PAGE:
Amid what is likely to become the longest period of sustained economic growth on record, a new report shows that millions of middle-class and low-income Americans still aren’t on solid enough ground to weather a sustained downturn.
Since the Federal Reserve’s annual report on household well-being began in 2013, the survey (most recently of more than 11,000 Americans) has become a key measure of whether the benefits of the recovery have reached beyond the upper end of the socioeconomic spectrum.
Although this year’s report painted a positive picture overall, officials said, it identified underlying fragility and exposed pockets of distress. In line after line, the report lays out the everyday concerns that plague U.S. households.
Almost 4 in 10 people (39 percent) said they wouldn’t be able to scrape together the cash to meet a $400 emergency expense. Even without any sudden expense, about 17 percent of adults said they would miss a payment on at least one bill during the month surveyed.
More than 6 in 10 said losing their job would mean they couldn’t cover three months of expenses, even if they took out loans, sold assets or borrowed from friends and relatives.
Only 36 percent said their retirement savings are on track.
Almost a quarter of Americans skipped some form of medical care in the past year because they couldn’t afford it. Separately, 1 in 5 faced major, unexpected medical bills. About 4 in 10 of those folks were still carrying debt related to those bills.
The survey covers 2018, when the unemployment rate averaged 3.9 percent, the lowest since 1969, and the economy grew 2.9 percent, matching its post-Great Recession high. Average hourly earnings grew 3 percent, easily the fastest rate since the recession’s end. But those figures are broad national averages — if gains are going disproportionately to the wealthy few, trends among the majority of U.S. workers could be missed.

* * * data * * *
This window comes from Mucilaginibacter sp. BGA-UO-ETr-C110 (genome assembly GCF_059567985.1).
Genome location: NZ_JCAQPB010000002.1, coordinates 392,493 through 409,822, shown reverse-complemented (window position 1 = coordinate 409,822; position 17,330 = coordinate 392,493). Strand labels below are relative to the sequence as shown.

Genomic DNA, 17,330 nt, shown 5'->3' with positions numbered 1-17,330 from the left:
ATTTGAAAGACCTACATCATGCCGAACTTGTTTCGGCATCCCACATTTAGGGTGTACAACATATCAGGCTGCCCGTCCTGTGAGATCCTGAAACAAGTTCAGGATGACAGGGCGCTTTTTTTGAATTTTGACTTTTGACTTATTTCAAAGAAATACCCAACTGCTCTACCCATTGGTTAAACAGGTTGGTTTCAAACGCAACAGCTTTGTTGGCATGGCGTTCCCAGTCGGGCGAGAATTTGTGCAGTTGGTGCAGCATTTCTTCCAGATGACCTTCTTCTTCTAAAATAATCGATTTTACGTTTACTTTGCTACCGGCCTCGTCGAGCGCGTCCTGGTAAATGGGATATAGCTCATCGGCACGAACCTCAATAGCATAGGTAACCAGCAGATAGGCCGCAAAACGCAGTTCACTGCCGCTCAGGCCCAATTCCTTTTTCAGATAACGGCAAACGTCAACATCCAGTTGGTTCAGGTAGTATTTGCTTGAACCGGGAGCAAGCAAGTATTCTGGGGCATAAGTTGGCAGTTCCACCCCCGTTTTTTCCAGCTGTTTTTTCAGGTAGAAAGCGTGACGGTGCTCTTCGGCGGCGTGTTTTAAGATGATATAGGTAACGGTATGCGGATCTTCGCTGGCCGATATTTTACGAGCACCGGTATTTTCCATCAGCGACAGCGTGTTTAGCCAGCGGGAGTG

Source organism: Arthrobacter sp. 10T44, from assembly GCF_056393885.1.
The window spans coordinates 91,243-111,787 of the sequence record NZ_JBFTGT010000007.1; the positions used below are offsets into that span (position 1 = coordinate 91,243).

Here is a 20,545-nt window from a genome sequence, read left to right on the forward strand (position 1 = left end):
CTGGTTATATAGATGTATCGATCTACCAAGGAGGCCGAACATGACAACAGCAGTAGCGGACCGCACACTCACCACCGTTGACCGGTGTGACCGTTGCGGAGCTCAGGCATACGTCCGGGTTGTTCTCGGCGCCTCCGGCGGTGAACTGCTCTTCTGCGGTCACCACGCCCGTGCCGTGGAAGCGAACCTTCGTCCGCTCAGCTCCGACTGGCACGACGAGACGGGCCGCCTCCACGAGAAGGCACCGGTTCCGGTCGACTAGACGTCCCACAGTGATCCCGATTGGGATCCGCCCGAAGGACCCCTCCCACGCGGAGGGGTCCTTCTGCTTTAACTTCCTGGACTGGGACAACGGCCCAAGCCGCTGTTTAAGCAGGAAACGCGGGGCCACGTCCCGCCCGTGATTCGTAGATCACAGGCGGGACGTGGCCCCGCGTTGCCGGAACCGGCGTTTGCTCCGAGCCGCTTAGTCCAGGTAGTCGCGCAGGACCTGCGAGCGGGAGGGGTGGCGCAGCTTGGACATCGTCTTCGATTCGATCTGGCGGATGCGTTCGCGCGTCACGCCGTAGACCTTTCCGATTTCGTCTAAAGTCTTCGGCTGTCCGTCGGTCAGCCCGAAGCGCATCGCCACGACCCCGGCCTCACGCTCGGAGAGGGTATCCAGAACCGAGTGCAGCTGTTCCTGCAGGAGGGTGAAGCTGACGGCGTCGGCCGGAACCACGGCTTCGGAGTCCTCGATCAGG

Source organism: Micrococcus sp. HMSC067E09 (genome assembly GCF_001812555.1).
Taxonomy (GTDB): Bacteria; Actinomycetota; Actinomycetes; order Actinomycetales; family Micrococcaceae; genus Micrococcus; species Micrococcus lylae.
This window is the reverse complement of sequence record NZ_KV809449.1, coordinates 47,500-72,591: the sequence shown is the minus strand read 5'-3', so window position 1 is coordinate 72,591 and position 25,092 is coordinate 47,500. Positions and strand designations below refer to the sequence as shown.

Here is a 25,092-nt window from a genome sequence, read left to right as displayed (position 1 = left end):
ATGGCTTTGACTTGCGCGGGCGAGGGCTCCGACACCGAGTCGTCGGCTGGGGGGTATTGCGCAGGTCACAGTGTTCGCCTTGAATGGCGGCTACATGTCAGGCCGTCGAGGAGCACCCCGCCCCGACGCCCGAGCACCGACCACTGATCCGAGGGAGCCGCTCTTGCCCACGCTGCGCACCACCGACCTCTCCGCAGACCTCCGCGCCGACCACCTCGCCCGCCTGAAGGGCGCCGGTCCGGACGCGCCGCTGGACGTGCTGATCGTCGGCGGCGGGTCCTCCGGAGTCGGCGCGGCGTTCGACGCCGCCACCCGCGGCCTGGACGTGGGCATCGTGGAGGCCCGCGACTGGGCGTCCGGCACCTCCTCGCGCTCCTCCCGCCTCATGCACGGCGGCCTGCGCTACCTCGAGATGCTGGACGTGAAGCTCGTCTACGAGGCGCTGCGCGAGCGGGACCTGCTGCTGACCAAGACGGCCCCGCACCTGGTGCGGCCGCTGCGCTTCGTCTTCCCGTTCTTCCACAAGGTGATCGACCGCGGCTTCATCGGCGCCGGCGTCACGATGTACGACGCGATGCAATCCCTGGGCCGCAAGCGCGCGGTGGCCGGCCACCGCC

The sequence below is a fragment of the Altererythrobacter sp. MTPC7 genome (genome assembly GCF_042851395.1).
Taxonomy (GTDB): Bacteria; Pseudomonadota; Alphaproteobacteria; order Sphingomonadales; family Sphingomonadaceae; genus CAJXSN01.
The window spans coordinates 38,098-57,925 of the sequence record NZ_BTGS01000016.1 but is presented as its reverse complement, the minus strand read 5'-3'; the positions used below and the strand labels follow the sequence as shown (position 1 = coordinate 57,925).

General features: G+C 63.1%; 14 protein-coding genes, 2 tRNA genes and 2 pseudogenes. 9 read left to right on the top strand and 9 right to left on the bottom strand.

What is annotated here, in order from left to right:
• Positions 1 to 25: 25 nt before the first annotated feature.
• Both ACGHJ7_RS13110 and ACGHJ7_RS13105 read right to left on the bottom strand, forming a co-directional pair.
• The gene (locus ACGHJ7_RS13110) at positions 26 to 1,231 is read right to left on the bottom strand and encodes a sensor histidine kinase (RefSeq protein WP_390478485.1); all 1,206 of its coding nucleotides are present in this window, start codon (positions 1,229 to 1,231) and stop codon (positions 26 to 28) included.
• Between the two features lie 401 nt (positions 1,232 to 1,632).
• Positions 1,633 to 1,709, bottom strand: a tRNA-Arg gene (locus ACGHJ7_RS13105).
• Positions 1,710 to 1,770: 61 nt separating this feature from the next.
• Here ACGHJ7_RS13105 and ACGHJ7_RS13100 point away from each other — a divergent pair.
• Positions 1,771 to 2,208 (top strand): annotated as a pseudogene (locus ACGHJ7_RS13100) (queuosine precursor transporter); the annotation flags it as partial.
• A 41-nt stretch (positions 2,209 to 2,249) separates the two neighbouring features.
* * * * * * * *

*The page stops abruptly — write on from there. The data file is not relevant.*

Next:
When David Moore, owner of D&D Automotive in Las Cruces, N.M., heard he will soon be living through the longest economic expansion on record, he sounded indignant.
“It’s not expanding for me,” he said. “It’s getting worse.”
Moore has been a mechanic for 40 years. He said these days, customers often have to leave their cars with him until payday rolls around, or until they can scrape together the money.
“I had three jobs this week that I lost because it’s too much money,” Moore said. “They hauled the cars off. They’re not going to fix them.”
“There’s not any extra money laying around for a lot of people,” Moore said. “I get sticker shock adding up tickets sometimes,” he added later. “Everything’s gone up.”
In fact, when his son had to go to the emergency room last year, Moore himself couldn’t cover the $2,000 bill up front. He’s still sending the hospital $100 a month to pay off the bill, he said.
“Another year of economic expansion and the low national unemployment rates did little to narrow the persistent economic disparities by race, education, and geography,” the report’s authors wrote.
In particular, measures of economic distress continue to spotlight black workers and, to a lesser extent, Hispanics. Only 47 percent of black adults rated their local economy as good or excellent in 2018, compared with 68 percent of whites.
Black Americans are less likely to be working and less likely to be satisfied with how many hours they’re getting on the job.
The disparities are sharp even among Americans who attended college. About 28 percent of black people are behind on their student loans, as are 15 percent of Hispanics.
The number for white people is just 7 percent. The gap may be related to access to education — black Americans were more than five times as likely than whites to have attended a for-profit university.